Liberal Hypocrisy

By Andrew Dargie

The student body at Stanford University is exceptional for its diversity. The varied backgrounds, ethnicities, interests, educational experiences, opinions, beliefs, and political ideologies of both the professors and the students enrich the university and contribute to Stanford’s outstanding reputation. Hallmark of liberalism include tolerance, acceptance, and inclusiveness. Ironically, however, ‘liberalism’ can be used to silence the opinions of others. I have witnessed students make comments that are not derogatory or disparaging but are simply remarks that reflect a position on a political issue that have resulted in angry and overwhelming responses from people who feel differently. These are coming from people who would describe themselves as true liberals.

Consider the event Secret Snowflake that occurred in the Fall. It was my opinion that some of the events were highly offensive and just in very poor taste. Since then I have spoken with a number of other students who like me found many of the activities extremely inappropriate. Here’s the problem. Somehow some of us felt that we could not criticize the event and voice our opinions.

Generally speaking liberals tend to pride themselves on being open minded. This is not a bad thing. A good university experience means that we will be exposed to new ideas, experiences, people, and even events like the Secret Snowflake that will challenge us in many ways. Challenge us to think for ourselves and decide what kind of people we are going to be. The success of the challenge, however, will depend on how freely we can express and discuss our reactions, feelings, and ideas about what we learn and experience – even when those opinions may go against the majority. I can’t help but think back to my first IHUM paper on the 19th Century British philosopher John Stuart Mill, whose work On Liberty greatly shaped and contributed to liberal ideas. Mill adamantly defended every person’s right to freedom of speech and argued that opinions should not be suppressed but vigorously debated and discussed.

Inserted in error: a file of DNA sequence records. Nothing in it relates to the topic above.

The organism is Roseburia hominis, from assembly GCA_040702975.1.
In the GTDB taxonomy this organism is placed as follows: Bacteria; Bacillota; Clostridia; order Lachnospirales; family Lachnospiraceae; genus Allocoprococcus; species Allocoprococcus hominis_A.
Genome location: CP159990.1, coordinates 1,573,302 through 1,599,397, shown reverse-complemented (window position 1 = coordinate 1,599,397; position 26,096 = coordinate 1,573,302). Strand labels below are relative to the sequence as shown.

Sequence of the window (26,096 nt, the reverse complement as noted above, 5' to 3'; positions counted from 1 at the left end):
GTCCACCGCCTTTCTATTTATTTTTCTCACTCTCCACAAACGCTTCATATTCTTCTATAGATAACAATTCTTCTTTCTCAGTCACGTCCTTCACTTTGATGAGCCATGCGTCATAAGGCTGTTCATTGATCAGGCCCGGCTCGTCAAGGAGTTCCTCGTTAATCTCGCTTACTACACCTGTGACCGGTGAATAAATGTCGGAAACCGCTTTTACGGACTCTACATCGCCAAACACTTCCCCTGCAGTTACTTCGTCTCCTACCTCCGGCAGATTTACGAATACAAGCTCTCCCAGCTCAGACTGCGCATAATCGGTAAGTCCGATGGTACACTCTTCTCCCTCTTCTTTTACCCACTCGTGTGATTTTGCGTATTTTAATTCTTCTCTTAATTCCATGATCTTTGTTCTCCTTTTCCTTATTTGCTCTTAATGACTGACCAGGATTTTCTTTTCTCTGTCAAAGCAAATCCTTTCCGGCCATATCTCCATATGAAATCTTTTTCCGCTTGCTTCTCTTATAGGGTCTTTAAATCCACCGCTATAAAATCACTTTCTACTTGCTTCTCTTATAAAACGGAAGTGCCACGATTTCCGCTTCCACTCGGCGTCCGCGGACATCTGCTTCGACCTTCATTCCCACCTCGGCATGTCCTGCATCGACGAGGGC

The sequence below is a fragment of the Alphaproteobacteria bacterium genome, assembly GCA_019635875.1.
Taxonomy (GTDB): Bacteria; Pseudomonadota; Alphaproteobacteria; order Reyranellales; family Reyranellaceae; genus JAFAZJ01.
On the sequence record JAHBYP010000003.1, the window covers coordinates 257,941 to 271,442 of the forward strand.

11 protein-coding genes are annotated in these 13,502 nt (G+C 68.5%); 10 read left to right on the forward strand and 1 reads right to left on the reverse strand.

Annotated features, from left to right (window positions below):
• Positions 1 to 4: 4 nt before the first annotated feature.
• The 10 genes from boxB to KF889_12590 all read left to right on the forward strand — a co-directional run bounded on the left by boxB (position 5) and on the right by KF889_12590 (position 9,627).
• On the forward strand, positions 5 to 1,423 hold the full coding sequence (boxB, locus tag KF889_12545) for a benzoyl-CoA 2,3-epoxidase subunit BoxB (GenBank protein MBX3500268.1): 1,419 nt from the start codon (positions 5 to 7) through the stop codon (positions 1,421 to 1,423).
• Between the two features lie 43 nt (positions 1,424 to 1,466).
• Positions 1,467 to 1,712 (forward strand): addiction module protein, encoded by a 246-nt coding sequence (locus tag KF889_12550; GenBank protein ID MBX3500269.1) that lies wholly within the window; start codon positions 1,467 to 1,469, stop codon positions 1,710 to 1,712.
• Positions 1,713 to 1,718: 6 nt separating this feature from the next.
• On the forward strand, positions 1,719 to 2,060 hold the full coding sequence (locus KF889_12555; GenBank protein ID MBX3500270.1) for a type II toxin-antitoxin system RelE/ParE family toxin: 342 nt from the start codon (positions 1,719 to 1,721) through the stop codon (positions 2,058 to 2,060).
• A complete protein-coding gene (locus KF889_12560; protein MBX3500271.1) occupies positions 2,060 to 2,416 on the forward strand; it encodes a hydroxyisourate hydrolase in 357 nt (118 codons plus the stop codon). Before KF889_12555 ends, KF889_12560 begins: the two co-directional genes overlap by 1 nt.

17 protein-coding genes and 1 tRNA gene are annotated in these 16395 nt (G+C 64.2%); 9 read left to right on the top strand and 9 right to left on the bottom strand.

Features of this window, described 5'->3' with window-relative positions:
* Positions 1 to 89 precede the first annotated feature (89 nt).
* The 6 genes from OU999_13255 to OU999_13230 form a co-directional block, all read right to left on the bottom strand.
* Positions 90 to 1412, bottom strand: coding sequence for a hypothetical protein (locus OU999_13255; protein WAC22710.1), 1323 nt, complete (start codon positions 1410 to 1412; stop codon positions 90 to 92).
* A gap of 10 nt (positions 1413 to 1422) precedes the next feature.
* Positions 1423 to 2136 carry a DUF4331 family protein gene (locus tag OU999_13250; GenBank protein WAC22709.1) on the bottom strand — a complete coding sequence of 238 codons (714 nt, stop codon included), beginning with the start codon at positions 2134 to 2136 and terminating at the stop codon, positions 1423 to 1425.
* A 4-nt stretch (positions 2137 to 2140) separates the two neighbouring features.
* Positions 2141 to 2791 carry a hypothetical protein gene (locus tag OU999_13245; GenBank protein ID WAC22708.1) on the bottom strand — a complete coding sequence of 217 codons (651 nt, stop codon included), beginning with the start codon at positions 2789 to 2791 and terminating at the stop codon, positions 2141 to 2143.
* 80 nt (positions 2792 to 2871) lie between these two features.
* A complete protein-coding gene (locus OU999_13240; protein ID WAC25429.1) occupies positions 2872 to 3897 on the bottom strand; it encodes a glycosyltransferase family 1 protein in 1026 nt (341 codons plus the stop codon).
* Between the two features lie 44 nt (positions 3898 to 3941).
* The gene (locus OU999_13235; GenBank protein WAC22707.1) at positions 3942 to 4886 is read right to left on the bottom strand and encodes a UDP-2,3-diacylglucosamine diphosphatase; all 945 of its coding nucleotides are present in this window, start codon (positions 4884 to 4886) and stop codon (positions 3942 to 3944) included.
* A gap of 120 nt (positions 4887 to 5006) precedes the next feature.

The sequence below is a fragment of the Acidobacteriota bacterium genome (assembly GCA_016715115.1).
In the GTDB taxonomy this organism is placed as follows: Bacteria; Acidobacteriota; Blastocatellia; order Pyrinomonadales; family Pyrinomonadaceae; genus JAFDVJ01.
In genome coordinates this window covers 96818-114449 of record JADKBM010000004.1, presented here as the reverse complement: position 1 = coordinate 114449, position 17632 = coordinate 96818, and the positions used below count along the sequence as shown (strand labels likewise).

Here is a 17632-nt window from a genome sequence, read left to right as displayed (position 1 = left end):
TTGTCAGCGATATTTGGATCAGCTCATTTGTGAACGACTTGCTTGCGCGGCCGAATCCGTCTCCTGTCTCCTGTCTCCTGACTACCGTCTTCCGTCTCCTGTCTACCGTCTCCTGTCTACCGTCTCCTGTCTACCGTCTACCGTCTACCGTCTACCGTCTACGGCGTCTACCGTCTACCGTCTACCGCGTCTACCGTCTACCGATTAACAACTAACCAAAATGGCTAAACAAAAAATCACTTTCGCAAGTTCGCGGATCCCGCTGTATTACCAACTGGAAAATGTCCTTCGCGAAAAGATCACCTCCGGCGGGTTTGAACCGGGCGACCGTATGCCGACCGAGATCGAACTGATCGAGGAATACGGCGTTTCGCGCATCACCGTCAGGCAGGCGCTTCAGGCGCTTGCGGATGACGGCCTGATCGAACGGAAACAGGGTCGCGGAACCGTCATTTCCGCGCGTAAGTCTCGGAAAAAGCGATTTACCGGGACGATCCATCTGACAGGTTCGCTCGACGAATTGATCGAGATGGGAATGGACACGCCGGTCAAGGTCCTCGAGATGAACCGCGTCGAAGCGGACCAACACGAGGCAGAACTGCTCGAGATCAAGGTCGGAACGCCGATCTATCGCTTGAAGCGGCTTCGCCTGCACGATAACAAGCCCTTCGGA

Much of my experience so far is that Stanford values its rich mosaic of opinions and beliefs, and it encourages individuals to express their ideas and opinions so that they might be debated and discussed. In such a setting it is unsettling when you feel restricted. I see some students with ‘conservative’ views getting a really bad rap from ‘liberals’ for being closed minded and insensitive to others. Sometimes they are justified in thinking in this way..However, I also believe that if ‘liberals’ really believe in the importance of free speech and inclusiveness, then they must be careful not to present their opinions and ideas as the only right ones or the only truth. They need to be careful that they don’t inadvertently suppress ideas and opinions because this would certainly constitute liberal hypocrisy.

This entry was posted in Articles for Volume 1, Issue 2, Spring 2008. Bookmark the permalink.

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